Look, there’s something I have to get off my chest right here up front, pretty much the first thing that I thought when I finished watching Gladiator for the first time – these reviews are supposed to be the raw, unedited truth of our hot takes, and I simply wouldn’t feel right not sharing this one with you.
I think perhaps the most significant thing that I have to say about this film is this: thank God that it didn’t come out in 2010 or later, because, if it had, Joaquin Phoenix’s Commidus would have become the new Onceler before the credits had started to roll on the first preview screening. An evil, emotional, funny-looking young-ish male villain? Tumblr would never have let us forget it.
But anyway. More significantly, I actually think Gladiator is an excellent film. It’s one that I’ve avoided for a long time out of just general apathy – it’s long, it’s directed by the intensley patchy Ridley Scott, starring the intensley patchy Russel Crowe. Eventually, it was the lure of a great Phoenix performance (though, aren’t they all, these days?) that got me through the cinematic door – and yes, Commidus is probably the most impressive achievement that Gladiator has to offer. Scary, pathetic, compellingly watchable, it’s just another great performance from one of this generation’s greatest actors to put in the book.
But I knew that he was going to sell it – it’s everything else that took me by surprise. Russel Crowe (though I am an apologist for Crowe-as-Javert in Les Miserables) is an actor who only intermittently tries, and I didn’t know what version of him to expect – okay, Maximus is not the most complex character in film history, but Crowe actually finds some nuance in the role, especially when he’s sharing the screen with an excellent Connie Nielsen (and providing us some proto-DC-cinematic universe crossover between Wonder Woman’s mum and Superman’s dad). A prestige cast surrounding him really helps – the late and somewhat lamented Oliver Reed enunciates his way into cinematic history with an instantly compelling presence that elevates the movie every moment he’s on screen, while Richard Harris and Derek Jacobi (working that I, Claudius street cred) fill out a fabulous supporting cast.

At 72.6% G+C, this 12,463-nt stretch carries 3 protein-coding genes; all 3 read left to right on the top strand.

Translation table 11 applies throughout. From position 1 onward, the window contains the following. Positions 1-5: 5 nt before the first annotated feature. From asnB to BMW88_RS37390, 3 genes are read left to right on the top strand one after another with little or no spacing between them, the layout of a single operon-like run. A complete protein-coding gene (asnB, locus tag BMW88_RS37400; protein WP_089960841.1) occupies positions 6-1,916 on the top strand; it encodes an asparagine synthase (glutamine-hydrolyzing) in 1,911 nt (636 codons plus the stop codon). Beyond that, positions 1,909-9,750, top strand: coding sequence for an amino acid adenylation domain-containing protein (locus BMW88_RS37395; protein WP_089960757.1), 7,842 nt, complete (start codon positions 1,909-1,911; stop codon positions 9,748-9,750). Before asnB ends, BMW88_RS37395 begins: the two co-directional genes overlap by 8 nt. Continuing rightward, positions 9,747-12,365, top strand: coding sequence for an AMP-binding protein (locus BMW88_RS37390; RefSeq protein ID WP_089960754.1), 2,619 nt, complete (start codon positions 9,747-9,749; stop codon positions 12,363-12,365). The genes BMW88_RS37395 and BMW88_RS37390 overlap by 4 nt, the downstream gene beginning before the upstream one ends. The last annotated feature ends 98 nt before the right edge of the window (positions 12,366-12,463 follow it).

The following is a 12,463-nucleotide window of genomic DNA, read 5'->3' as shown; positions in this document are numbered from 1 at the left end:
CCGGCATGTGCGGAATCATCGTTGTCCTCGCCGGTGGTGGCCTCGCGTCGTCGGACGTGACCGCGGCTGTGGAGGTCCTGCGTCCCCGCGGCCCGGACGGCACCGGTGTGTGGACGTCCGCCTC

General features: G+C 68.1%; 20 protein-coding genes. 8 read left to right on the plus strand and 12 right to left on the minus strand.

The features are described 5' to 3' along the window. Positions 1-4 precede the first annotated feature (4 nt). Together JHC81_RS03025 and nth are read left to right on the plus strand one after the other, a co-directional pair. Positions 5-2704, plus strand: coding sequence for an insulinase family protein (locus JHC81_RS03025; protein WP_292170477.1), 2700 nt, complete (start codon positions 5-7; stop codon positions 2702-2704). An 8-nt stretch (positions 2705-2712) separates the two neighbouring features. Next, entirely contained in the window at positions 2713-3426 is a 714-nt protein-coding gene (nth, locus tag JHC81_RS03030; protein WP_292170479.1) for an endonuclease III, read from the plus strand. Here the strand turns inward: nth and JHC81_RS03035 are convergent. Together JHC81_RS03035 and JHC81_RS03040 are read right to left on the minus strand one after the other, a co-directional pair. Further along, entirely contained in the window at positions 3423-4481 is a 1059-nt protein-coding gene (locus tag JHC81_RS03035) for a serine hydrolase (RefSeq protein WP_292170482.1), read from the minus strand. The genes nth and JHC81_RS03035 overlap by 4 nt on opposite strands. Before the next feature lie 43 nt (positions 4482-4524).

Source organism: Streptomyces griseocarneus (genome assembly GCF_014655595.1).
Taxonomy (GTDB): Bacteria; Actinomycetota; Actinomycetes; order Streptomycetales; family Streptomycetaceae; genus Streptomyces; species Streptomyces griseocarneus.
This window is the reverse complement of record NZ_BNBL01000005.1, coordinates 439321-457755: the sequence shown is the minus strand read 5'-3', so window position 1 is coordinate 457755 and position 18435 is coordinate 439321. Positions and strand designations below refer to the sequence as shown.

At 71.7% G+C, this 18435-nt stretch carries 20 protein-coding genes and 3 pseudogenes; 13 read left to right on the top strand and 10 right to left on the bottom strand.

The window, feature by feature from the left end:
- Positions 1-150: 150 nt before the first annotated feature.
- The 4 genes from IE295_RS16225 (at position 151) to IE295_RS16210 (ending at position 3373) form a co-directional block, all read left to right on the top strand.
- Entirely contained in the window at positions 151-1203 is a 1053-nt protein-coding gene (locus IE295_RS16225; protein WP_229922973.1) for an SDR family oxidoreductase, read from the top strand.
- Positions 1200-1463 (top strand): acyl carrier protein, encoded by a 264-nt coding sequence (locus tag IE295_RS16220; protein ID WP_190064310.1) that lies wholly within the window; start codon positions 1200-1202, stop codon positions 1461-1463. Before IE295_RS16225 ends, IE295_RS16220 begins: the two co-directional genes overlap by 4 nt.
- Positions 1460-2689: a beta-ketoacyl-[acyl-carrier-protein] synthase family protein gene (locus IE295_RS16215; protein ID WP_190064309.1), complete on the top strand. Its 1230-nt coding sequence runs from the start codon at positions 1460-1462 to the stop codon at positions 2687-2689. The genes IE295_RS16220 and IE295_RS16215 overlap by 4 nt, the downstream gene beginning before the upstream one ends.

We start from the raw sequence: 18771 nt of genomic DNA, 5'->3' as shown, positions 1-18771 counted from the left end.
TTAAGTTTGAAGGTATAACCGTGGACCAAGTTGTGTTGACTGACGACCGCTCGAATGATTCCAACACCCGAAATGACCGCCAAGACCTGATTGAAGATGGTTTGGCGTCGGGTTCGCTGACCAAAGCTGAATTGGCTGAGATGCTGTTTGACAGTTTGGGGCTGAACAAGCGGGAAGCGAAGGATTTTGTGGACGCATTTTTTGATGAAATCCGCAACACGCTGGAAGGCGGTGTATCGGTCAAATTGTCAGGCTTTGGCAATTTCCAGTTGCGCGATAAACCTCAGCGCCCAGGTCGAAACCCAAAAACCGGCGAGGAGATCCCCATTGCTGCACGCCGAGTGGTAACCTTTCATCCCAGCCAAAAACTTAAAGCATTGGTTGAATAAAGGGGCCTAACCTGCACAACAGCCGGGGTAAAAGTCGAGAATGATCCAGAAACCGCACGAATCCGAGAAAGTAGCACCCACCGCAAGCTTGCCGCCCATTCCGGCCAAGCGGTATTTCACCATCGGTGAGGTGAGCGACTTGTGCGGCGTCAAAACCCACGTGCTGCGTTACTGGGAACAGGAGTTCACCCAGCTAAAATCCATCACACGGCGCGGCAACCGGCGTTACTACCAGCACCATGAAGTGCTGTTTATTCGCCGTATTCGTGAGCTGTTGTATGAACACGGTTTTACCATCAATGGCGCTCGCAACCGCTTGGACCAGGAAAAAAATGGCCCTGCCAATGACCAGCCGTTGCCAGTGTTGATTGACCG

When it comes to big emotional moments, the film has only one move, and that’s for the actors to get veryveryclose to the face of whoever they’re emoting at – it happens at least half a dozen times in the movie, with every combination you can imagine – but hey, if it ain’t broke, right? In fact, I think even this slightly silly go-to move kind of works for the tone that the film is trying to set – it’s an epic, and everything about it feels as though it’s functioning on an epic scale. The battle scenes, the dialogue, the stakes, the silliness – it’s not pretending to be anything other than what it is, an enormous, sweeping historical piece that takes on most of Europe and every piece of Ancient Roman iconography that you’ve ever seen in a Horrible Histories book (and hopes that you ignore the numerous anachronisms and straight-up fantasy armour that some of the gladiators are wearing).
And visually, that sense of scale is something that this movie really makes work for it. A mix of miniatures and special effects, as well as some beautiful on-location backgrounds in Fort Ricasoli in Malta, come together to capture the sheer enormity of the Roman Empire that the film is trying to convey. We’ve really got to believe that we’re just seeing the figureheads of an enormous world, and I think Gladiator pulls that off – those first shots of the Colosseum are still truly dazzling cinematic moments, and it’s hard not to get caught up in just how well Scott and his production crew have constructed this (historically inaccurate, basically, but still) world that feels so rich and so full.
Gladiator is a fabulous piece of blockbustery entertainment – giant, sweeping, and ambitious, it matches its sense of scale at every turn, with huge performances and huge stakes to match. Just try not to think too hard about the anachronisms, and you’ll be just fine.
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By Louise MacGregor
(header image via Hollywood Reporter)